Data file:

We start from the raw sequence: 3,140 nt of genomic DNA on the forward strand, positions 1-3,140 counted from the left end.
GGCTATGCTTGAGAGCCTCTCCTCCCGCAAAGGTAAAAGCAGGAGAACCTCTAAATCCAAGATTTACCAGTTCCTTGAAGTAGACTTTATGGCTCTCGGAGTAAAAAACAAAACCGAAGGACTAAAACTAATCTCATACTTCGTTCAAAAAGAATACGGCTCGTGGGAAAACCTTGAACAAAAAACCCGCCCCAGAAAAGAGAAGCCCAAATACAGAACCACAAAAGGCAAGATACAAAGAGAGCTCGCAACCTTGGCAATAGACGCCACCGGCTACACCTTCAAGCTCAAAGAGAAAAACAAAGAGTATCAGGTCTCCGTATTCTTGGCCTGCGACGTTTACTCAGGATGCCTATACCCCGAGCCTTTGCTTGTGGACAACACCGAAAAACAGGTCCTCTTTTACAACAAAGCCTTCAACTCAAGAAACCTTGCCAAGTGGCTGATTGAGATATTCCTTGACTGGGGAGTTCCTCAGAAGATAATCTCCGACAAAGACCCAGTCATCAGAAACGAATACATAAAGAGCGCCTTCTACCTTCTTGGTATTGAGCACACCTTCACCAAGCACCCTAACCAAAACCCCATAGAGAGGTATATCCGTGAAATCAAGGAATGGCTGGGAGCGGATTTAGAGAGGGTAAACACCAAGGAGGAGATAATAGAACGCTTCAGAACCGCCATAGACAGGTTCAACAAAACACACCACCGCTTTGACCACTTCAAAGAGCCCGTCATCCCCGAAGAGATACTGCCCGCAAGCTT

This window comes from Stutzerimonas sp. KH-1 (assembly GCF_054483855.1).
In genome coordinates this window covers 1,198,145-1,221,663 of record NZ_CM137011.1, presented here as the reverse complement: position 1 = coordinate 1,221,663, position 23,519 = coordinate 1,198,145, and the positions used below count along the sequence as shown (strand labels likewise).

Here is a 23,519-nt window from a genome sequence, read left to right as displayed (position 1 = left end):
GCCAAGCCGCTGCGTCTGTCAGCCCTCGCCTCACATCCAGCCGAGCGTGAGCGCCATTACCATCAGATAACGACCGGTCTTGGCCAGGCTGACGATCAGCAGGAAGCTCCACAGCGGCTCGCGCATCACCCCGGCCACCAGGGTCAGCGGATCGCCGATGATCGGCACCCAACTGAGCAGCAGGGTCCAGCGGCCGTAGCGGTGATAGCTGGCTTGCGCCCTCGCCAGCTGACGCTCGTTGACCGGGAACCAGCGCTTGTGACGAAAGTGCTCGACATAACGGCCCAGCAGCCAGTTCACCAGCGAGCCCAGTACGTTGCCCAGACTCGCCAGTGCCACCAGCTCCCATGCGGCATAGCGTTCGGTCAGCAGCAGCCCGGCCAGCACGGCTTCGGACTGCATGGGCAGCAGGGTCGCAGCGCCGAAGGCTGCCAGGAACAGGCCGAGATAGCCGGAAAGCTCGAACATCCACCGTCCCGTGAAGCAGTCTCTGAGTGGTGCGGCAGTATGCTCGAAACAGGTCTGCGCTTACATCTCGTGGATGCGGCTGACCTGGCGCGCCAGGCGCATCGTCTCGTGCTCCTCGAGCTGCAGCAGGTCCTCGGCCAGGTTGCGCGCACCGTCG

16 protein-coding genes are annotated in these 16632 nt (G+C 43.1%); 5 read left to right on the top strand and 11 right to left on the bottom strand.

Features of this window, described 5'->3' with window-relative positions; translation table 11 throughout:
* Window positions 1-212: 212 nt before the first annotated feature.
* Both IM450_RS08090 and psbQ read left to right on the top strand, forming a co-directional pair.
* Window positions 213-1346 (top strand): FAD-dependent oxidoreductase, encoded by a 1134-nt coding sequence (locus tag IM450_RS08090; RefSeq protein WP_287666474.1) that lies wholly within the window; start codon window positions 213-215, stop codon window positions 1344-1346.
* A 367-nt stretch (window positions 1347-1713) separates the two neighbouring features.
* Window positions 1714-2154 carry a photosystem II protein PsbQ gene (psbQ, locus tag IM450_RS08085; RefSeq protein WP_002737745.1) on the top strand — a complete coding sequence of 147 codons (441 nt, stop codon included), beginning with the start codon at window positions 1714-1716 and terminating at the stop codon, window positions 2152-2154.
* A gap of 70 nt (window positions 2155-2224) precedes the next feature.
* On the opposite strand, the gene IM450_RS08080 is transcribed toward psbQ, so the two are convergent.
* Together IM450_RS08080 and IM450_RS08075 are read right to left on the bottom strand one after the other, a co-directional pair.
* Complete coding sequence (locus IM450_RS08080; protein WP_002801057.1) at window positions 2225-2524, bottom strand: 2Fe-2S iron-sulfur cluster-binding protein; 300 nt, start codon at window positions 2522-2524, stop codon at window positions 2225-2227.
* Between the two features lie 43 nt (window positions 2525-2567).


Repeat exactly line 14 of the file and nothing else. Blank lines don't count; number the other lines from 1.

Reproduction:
* A gap of 70 nt (window positions 2155-2224) precedes the next feature.